Several Cannabis business hopefuls in Connecticut are suing state regulators after being rejected as social equity applicants.
While there are likely to be additional suits brought by other companies that were rejected, the four current businesses suing Connecticut’s Social Equity Council (SEC) are The Hartford Cannabis Company, Connectibuds, The Goods THC Co., and Kebra Smith-Bolden who is working with Acreage Connecticut Cultivation.
All four companies were seeking equity licenses for large-scale cultivation, which would permit them to create grow facilities as big as 250,000 square feet.
Ultimately, the SEC rejected 25 social equity applicants for the cultivation license. The Council found that only 16 of the 41 applicants met the social equity requirements.
Rule Change Leads to Legal Action
According to The Hartford Cannabis Company, regulators changed their own requirements for social equity approval midway through the application process and then would not allow them to adjust their application.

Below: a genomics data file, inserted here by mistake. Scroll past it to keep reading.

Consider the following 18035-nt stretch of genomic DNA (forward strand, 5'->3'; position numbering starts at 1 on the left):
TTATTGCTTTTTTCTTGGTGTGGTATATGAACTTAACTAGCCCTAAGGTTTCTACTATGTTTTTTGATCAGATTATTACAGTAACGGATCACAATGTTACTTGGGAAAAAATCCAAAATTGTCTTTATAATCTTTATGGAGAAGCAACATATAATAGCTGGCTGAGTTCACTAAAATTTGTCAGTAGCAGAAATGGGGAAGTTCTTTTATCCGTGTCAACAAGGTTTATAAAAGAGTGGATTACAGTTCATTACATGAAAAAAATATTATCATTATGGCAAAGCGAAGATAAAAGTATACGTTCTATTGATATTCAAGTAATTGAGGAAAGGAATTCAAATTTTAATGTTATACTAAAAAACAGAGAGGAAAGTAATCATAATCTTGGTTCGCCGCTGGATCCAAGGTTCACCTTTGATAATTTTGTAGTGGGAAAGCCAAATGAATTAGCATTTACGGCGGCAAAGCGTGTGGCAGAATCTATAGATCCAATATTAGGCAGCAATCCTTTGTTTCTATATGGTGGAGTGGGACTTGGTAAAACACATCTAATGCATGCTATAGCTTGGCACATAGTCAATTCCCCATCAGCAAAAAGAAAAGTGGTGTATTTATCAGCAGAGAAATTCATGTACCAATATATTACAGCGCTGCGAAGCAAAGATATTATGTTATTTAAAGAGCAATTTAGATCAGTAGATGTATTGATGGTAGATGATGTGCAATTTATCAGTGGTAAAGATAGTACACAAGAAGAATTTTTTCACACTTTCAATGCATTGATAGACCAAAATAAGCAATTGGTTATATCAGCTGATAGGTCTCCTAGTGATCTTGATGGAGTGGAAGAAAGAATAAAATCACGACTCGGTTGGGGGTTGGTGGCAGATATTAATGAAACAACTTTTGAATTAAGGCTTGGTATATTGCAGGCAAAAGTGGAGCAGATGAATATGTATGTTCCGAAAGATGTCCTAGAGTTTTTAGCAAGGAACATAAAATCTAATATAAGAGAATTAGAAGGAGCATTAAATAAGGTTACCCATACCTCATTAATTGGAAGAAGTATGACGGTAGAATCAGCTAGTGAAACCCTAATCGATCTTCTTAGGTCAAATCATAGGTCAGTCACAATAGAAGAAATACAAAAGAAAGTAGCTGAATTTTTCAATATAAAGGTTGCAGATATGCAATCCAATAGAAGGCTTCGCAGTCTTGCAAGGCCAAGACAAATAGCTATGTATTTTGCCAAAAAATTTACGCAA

The SEC changed their rules to require that applicants prove that 65 percent of the business’ day-to-day ownership is under the control of a qualified social equity applicant.
However, the companies suing the Council claim that the new rule was not adequately communicated and applicants were not given the opportunity to revise their paperwork.
“There was no debate or discussion by the SEC regarding this change or any update on the online checklist as to the required evidence concerning the level of control which needed to be submitted by an SEC applicant,” according to the lawsuit.
Support From Council Members
While the rule was adopted to prevent companies from using social equity applicants to obtain a license and then assuming day-to-day control of the company after the licensing process, not all Social Equity Council members agreed with the outcome.
Some members of the Council sympathized with the complaining companies and expressed concern that qualified business owners could be rejected due to ambiguous rules.
“I don’t think it’s fair that we should be voting where there’s any ambiguity, where it’s not clear,” Council Member Corrie Betts said. “Not when this is people’s livelihood, not when we’re talking about making sure we’re helping those that have been affected by the war on drugs. Who’s to say that this right here isn’t one of those individuals?”
The four companies suing the SEC want the court to reverse the Council’s decision and allow their applications to be reconsidered.